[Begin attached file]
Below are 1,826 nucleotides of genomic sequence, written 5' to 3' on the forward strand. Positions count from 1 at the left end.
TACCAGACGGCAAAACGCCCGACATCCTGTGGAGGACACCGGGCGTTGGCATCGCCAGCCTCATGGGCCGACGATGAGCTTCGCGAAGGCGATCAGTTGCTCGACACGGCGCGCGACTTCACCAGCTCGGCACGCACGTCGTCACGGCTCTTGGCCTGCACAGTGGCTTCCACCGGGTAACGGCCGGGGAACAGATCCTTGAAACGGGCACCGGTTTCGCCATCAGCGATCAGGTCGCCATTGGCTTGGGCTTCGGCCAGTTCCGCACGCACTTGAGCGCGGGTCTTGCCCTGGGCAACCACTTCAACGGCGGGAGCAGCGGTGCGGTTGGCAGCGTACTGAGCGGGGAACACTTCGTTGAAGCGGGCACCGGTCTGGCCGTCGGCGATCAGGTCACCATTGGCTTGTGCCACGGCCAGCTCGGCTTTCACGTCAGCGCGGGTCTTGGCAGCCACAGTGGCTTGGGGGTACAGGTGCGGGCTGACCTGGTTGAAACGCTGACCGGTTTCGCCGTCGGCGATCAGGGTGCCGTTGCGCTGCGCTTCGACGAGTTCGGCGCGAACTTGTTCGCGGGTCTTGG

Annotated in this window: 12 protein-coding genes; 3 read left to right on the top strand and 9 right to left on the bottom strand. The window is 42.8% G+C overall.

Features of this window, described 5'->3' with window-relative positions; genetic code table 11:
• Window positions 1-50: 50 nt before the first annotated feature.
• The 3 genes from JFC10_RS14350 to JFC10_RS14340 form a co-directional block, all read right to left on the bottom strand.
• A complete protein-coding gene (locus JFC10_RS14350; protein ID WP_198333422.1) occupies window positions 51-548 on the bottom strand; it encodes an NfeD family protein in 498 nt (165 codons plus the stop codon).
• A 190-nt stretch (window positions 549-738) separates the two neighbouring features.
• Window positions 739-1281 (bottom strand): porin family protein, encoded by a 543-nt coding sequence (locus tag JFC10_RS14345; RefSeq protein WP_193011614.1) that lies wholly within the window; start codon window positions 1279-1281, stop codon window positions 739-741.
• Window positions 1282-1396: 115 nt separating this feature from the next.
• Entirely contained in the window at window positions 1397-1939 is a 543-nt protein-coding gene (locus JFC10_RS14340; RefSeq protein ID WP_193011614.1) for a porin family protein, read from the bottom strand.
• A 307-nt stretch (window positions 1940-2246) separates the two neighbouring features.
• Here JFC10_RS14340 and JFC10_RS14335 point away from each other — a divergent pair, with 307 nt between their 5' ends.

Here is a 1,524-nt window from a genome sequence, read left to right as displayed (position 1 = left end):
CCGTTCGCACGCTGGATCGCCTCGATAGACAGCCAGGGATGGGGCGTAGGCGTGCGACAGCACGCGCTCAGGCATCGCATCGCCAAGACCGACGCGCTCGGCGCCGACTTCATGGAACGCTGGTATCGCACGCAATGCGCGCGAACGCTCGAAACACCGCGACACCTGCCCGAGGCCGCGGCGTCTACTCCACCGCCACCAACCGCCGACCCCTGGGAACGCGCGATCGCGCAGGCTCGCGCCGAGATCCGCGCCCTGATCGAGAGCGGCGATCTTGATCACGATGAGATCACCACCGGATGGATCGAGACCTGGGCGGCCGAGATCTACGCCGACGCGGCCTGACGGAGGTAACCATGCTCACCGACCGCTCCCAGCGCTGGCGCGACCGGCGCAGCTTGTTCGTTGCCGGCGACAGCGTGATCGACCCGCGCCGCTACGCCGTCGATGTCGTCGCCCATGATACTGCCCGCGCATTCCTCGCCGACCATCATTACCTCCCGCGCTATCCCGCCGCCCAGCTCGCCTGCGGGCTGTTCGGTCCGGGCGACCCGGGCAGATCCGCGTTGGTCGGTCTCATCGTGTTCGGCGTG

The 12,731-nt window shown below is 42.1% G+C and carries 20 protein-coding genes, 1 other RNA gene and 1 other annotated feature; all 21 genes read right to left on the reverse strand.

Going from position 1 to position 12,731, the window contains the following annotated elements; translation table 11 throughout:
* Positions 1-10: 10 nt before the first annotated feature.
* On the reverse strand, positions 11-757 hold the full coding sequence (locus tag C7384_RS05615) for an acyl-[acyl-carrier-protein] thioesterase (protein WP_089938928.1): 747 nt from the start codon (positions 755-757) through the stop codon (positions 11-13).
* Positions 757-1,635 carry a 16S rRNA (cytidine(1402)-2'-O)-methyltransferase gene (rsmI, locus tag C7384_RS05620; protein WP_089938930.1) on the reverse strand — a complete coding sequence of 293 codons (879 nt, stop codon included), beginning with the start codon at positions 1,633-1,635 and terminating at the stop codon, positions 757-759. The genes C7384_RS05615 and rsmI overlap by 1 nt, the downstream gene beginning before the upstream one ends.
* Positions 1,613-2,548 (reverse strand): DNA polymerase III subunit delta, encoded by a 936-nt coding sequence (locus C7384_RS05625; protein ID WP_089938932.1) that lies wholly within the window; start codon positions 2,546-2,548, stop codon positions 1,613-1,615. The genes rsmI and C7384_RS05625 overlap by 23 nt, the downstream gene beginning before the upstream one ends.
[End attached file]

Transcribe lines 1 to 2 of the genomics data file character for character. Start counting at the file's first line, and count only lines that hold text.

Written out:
Below are 1,826 nucleotides of genomic sequence, written 5' to 3' on the forward strand. Positions count from 1 at the left end.
TACCAGACGGCAAAACGCCCGACATCCTGTGGAGGACACCGGGCGTTGGCATCGCCAGCCTCATGGGCCGACGATGAGCTTCGCGAAGGCGATCAGTTGCTCGACACGGCGCGCGACTTCACCAGCTCGGCACGCACGTCGTCACGGCTCTTGGCCTGCACAGTGGCTTCCACCGGGTAACGGCCGGGGAACAGATCCTTGAAACGGGCACCGGTTTCGCCATCAGCGATCAGGTCGCCATTGGCTTGGGCTTCGGCCAGTTCCGCACGCACTTGAGCGCGGGTCTTGCCCTGGGCAACCACTTCAACGGCGGGAGCAGCGGTGCGGTTGGCAGCGTACTGAGCGGGGAACACTTCGTTGAAGCGGGCACCGGTCTGGCCGTCGGCGATCAGGTCACCATTGGCTTGTGCCACGGCCAGCTCGGCTTTCACGTCAGCGCGGGTCTTGGCAGCCACAGTGGCTTGGGGGTACAGGTGCGGGCTGACCTGGTTGAAACGCTGACCGGTTTCGCCGTCGGCGATCAGGGTGCCGTTGCGCTGCGCTTCGACGAGTTCGGCGCGAACTTGTTCGCGGGTCTTGG